learn with you on marginal syllabus whenever we get the chance and we're glad glad to wrangle you today and we're glad that you know we can blame you for going over time but it's a part of part of our like desire to pick your
brain and think with you of why we're going over time but i oh i guess my final thought you don't get a chance to talk like this exactly exactly but i guess what i appreciate like you know paying attention to
historic conversations about literacy and what we value you know forever we've been talking about the importance of agency as we're developing readers writers and speakers right but you know there's as you
you mentioned you said it's scary when it's black you said that earlier and i would say like we've always talked about the value of agency and we're really uncomfortable with this notion of activism
and i think that you just like for me you just exemplify somebody who is like oh when somebody has an activist's mindset like that is a there's probably lots of ways to have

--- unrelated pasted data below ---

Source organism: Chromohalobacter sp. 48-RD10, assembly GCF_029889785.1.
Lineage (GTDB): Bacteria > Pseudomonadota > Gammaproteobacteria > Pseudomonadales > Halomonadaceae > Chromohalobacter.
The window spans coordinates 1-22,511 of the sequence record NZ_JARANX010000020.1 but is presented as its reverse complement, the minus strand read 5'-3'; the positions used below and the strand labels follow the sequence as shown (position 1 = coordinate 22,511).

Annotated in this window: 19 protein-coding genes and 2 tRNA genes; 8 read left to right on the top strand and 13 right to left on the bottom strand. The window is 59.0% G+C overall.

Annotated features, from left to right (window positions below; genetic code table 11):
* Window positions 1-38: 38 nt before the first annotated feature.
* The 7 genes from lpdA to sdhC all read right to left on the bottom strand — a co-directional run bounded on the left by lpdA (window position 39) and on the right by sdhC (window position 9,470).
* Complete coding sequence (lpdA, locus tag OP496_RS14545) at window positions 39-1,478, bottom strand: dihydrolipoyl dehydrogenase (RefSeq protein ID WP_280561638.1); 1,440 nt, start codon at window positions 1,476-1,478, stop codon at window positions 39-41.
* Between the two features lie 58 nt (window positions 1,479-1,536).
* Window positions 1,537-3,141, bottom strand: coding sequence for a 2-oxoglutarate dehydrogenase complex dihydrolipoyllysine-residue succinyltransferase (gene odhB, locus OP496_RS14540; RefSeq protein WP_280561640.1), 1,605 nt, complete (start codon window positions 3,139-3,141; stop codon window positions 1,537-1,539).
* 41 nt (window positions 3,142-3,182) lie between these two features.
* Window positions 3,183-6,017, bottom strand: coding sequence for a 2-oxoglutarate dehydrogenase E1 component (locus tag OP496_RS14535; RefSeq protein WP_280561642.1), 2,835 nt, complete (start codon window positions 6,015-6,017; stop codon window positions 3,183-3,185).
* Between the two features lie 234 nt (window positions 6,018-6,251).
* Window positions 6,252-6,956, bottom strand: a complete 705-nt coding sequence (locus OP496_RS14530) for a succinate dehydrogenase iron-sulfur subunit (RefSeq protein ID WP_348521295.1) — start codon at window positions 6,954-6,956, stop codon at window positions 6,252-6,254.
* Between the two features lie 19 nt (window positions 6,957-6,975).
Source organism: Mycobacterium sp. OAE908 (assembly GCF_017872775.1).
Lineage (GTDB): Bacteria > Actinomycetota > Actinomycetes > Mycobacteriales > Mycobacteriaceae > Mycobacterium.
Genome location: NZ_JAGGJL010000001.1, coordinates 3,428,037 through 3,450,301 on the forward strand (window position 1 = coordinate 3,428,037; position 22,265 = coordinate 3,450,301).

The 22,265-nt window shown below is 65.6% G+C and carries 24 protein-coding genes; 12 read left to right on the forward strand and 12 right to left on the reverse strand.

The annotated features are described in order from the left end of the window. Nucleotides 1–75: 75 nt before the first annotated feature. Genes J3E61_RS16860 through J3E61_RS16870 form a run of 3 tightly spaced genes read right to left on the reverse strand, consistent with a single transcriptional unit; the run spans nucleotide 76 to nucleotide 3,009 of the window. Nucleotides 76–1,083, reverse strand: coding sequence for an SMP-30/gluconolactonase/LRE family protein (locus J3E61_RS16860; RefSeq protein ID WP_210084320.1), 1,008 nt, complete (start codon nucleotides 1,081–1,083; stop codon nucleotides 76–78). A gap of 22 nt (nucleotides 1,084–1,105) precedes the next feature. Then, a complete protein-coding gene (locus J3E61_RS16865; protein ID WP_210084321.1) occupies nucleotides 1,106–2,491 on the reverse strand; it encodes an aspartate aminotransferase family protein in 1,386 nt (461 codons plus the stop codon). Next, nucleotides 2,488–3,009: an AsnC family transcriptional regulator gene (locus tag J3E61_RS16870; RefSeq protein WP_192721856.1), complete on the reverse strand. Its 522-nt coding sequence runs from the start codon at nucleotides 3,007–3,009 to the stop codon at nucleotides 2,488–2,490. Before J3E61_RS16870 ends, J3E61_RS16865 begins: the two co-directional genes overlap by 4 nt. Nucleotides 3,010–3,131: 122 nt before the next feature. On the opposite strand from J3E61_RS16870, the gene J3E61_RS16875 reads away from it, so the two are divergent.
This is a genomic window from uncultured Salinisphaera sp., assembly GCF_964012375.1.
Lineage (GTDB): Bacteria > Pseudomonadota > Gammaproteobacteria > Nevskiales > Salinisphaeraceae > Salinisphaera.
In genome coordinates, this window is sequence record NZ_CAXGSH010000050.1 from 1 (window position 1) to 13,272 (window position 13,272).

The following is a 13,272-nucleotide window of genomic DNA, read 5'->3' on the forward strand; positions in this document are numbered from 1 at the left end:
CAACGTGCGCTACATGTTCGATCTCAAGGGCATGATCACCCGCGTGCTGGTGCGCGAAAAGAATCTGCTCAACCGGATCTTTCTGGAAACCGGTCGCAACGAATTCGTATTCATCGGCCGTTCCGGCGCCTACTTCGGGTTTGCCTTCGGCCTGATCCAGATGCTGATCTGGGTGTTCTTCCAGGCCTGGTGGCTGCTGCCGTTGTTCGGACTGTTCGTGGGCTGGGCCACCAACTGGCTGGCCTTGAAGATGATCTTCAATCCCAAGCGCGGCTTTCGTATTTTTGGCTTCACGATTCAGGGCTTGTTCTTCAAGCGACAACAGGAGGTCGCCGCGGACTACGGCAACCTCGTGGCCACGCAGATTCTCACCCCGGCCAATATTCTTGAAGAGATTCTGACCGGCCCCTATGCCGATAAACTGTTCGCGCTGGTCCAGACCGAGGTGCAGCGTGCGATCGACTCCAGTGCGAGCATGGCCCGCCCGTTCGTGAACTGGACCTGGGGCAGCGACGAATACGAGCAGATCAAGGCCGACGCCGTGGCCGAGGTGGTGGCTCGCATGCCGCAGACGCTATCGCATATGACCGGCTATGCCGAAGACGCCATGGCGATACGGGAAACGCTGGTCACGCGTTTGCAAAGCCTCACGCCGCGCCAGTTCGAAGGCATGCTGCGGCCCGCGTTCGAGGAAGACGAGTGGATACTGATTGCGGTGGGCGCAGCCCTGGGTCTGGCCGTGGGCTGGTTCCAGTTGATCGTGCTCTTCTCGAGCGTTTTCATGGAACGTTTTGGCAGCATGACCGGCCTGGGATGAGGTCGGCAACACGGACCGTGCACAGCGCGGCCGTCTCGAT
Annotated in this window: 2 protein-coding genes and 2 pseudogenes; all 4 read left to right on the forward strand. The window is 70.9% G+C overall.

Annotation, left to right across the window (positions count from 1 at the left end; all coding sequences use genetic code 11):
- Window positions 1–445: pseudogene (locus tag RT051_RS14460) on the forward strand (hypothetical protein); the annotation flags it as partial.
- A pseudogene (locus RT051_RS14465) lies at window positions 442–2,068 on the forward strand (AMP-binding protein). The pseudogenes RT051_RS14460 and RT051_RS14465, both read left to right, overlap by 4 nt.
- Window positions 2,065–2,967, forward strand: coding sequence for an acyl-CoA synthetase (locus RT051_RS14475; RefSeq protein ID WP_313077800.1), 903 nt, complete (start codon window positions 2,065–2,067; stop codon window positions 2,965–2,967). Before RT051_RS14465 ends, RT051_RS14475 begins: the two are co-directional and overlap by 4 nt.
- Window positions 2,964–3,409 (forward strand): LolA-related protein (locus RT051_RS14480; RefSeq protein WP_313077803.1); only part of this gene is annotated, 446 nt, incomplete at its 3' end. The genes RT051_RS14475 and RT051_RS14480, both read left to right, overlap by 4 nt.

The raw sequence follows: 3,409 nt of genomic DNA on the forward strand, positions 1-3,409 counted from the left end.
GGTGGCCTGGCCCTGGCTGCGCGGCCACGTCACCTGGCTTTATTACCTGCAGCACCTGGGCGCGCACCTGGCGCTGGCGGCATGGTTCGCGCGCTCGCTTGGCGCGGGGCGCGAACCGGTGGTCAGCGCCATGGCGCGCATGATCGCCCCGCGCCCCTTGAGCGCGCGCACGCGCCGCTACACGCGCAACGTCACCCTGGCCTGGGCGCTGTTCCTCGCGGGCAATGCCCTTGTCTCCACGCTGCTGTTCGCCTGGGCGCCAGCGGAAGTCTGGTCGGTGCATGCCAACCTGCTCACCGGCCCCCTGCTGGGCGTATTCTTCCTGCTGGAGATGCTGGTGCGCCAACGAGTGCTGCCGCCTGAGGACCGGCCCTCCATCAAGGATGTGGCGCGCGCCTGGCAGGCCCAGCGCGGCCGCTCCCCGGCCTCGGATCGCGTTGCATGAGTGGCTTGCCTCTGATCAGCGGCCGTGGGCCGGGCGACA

high degrees of agency but that is certainly one of them and so you know we're gonna we need to spend more time thinking about the young the the lessons we can learn from the young chris rogers but you're still pretty young we're still learning lessons from you so
we we got to separate the two but i just appreciate your time and it's so great to talk to you so um i'll leave any anybody else want to say thank you really quick before i read the outro badly like i always do
just thank you chris thanks joe amy thank you all thank you for for showing up thank you for showing up yeah and so again thanks everyone who's who watches
um again this article is titled we strayed from the article appropriately as we we promised we might but the editor's introduction to the february 2021 edition of reach
research in the teaching of english is titled you can still fight the black radical tradition healing and literacies and chris is one of a number of co-authors and so thanks again chris for joining us
um the article will be online throughout the month of june and accessible for participant annotations at educatorinovator.org and if you want to look for a conversation about it or the link to the
article on twitter you might find it at you're listening to nwp radio a production of the national writing project nwp [Music] [Applause]
[Music] right
End of transcript